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close this bookEssential Drugs -Practical Guidelines (MSF, 1993, 286 p.)
View the document(introduction...)
View the documentAcknowledgeements
View the documentPreface
Open this folder and view contentsPart one:drugs, infusions, vaccines
Open this folder and view contentsPart two
View the documentThe New Emergency HeaIth Kit (WHO)
View the documentBibliography
View the documentPharmaco-therapeutical index WHO essential drug list (7th list, 1992)
View the documentAlphabetical index (with indicative prices)
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This guide is not a pharmacological dictionary, it is a practical manual. It is meant for health professionals, physicians, nurses, pharmacists and health auxiliaries whether they are working in curative care, or the use and management of drugs and medical equipment.

We have tried to answer as simply as possible the problems and questions that confront health staff with solutions practiced and tested on the field by Mcins Sans Frontis. We have taken into account the recommendations of reference organisations such as the World Health Organization (WHO) and the advice of specialized publications (see bibliography page 255).

Some of the medicines listed are not on the essential drug list of the WHO, but are still frequently used in certain countries and, although their use is sometimes not advised, we have chosen to include them in this guide.

The level of information on the drug sheets is adapted to the level of training of the health worker:

- the sheets marked "Health post" give simple information for community health workers;

- the sheets marked "Health clinic" and "District hospital" are more detailed and are meant for qualified auxiliaries, nurses and doctors.;

- the sheets marked "Special department"are included for specialized health services (obstetrics, surgery, anaesthesia) and for programmes for the major endemic diseases (tuberculosis, leprosy, trypanosomiasis.).

Obviously the level of health care training and health workers varies from country to country.

The drug sheets are classified in terms of administration, and within each class, in alphabetical order. This classification is an integral part of the whole proposed drug management system (see chapter "Organization and management of a pharmacy", page 179).

Only the main side-effects, contra-indications and precautions are mentioned in this book. For more complete information, we refer to specialized literature.

We would like those who use this book to send us their comments and criticisms so that it remains adapted to the realities of the field.

Please send to:

Mcins sans Frontis - Service mcal
8 rue Saint-Sabin - 75544 Paris Cedex 11 - FRANCE
Tel. (33) 1- - Fax (33) 1- - Tlx 214360 MSF F


(see also "Prescription, cost, compliance", page 199)

When patients are hospitalized, the administration of drugs is controlled, so in general they are used well.

With prescriptions for out-patients, however, it is important to adopt certain rules to encourage proper use of the prescribed treatments:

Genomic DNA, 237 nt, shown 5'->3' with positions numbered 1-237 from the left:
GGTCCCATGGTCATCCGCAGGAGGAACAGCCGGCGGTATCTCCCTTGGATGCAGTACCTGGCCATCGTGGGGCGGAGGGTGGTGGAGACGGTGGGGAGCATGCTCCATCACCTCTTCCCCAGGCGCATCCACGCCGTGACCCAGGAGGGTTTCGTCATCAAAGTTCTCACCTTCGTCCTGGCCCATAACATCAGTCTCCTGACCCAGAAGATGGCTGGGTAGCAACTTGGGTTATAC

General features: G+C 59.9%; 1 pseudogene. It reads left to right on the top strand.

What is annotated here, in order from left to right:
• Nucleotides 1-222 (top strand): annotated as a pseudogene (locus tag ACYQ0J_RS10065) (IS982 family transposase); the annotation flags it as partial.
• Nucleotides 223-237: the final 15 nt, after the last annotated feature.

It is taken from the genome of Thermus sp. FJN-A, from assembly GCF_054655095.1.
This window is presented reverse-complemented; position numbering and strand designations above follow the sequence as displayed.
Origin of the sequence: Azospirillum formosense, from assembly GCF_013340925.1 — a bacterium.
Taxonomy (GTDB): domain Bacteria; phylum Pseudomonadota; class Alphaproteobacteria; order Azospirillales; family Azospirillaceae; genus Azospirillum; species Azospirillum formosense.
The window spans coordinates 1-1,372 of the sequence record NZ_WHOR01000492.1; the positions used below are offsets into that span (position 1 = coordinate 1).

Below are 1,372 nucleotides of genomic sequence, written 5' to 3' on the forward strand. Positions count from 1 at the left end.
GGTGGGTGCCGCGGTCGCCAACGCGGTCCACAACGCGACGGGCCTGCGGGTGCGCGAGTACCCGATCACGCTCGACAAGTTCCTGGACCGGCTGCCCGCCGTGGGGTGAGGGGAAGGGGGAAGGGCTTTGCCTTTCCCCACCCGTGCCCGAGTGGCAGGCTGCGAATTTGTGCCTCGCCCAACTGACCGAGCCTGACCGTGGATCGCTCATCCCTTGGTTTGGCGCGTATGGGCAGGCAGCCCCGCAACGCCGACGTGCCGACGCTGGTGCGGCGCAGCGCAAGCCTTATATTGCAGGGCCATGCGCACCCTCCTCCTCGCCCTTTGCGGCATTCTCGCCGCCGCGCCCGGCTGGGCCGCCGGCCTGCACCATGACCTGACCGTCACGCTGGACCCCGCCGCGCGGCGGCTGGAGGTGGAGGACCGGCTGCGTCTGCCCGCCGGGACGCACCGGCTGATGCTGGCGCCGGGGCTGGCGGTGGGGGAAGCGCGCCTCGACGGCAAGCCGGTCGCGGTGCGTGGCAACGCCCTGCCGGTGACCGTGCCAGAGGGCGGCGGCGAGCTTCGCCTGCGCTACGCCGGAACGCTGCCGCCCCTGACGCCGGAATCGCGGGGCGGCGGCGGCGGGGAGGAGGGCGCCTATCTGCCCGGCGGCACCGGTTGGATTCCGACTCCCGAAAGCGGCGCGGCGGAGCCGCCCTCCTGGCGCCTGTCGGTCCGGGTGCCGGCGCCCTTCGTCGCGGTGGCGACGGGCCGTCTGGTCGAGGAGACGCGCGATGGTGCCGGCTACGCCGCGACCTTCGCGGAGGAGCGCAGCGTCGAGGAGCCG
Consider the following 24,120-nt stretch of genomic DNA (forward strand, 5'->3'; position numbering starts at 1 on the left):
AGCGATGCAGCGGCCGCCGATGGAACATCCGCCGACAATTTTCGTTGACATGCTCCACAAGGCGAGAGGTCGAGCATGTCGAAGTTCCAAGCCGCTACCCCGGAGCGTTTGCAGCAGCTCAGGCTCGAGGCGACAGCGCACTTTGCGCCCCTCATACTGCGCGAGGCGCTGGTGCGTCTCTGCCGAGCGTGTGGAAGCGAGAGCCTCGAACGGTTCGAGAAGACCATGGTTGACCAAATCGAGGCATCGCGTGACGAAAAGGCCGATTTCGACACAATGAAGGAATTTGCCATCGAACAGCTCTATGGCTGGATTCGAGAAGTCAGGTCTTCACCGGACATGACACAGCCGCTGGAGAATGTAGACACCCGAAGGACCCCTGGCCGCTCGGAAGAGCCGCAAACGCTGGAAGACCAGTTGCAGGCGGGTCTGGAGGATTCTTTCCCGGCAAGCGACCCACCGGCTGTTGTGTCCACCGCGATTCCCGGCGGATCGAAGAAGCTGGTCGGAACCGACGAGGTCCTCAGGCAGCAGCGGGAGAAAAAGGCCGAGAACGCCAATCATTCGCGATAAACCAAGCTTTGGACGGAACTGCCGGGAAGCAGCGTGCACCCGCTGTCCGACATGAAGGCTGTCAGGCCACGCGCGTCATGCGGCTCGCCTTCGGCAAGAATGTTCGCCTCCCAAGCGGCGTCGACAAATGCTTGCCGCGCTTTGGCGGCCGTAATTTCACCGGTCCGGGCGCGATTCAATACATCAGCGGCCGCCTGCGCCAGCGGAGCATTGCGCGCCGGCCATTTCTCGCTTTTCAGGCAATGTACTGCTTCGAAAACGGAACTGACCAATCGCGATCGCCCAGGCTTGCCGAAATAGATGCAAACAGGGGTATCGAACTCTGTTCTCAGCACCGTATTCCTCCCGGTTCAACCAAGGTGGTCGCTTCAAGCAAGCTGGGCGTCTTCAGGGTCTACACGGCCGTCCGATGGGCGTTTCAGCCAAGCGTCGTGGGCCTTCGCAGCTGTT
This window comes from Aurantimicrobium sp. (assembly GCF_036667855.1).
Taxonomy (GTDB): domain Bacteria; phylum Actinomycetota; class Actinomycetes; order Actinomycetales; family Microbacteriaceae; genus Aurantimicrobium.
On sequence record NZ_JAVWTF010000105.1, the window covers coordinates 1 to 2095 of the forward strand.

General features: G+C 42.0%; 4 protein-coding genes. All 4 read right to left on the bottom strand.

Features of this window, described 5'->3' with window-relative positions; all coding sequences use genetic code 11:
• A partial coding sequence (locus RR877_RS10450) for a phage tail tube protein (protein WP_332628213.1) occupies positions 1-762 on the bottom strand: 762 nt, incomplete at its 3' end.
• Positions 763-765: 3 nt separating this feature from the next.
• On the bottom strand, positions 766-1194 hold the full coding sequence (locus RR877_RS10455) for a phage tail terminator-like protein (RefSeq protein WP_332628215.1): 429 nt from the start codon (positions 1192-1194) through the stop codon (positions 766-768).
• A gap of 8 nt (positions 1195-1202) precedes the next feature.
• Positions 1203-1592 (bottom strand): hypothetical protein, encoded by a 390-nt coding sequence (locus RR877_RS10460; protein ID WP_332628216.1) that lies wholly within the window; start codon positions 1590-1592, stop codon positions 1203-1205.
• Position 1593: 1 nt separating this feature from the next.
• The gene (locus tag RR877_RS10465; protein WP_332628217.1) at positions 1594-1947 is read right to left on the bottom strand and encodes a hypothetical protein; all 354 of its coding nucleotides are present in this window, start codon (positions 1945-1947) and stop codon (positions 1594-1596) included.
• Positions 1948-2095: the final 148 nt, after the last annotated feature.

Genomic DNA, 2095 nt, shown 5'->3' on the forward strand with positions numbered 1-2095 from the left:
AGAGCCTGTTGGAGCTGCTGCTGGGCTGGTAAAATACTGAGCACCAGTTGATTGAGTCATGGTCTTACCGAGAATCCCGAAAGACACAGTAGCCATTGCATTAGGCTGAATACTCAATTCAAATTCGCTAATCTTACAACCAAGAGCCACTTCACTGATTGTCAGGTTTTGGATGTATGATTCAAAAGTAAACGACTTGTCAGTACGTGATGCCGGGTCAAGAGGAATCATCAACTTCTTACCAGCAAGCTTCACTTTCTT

1° Limit the number of drugs prescribed at any one time: maximum two.
2° Limit the duration of treatment (should be maximum five days).

Whenever possible, the patient should preferably take his/her medication daily in the health clinic.

3° Give the patient all the necessary information or' how to take the treatment:

- when,
- how (preparation on an oral rehydration salt solution.).

Dispensing staff must be trained to do this and the drugs should be labelled with adequate instructions.

Use of the guide

General organization

Three easy ways to find information:

- A summary in the beginning of the guide lists the chapters and their corresponding pages.

- Two indexes of essential drugs in the final pages:

· a pharmaco-therapeutical index with the international generic names, integrated in the essential drug list of the WHO,

· an alphabetical index with double entry with international generic and commercial names.

Every sheet has a table showing an average dose by weight and age. The dosage is given in the unit of the drug (tablet, ampoule.).

With malnourished patients one has to bear in mind the weight and adapt the dose of the prescription accordingly in mg/kg.

Designation of drugs

The international nonproprietary names (INN) classification is used in this guide. Some frequently used commercial names, followed by the symbol (R), are given.

E.g.: ampicillin (Amfipen(R), Penbritin(R)

Drugs on sheets marked with a grey diagonal line are:

- either potentially dangerous and forbidden in certain countries;
- or obsolete, ineffective or capable to produce resistant bacterial strains.

These drugs are still widely used, therefore we draw attention to the risk and unnecessary cost of the prescription.

Symbols used

Health post - Community health worker level

Health clinic - Nurse and auxiliary staff level

District hospital - Doctor and medical assistant level

Special department - For the major endemic diseases or in specialised services (surgery, obstetrics, anaesthesia)


This box is found on certain sheets at District hospital level to show that the nurse or medical assistant working at the hospital will not be authorized to prescribe this drug in absence of a doctor.


Abbreviations used


kg = kilogram
g = gram
mg = milligram (1 g = 1,000 mg)
IU = international unit
mEq= milliequivalent
mmol= millimol
ml = millilitre (1 cc = 1ml)
tsp= teaspoon (=5ml)

Route of drug administration

P.O. = per os - orally
IM = intramuscular
IV = intravenous
SC = subcutaneous


tab = tablet
cap =capsule
vl = vial
amp = ampoule
susp = suspension


x. d = during. days

Example: 300 mg/d divided in 3 doses x 5 d

(three hundred milligrams per day to be divided in three doses of one hundred milligrams to be taken during five days)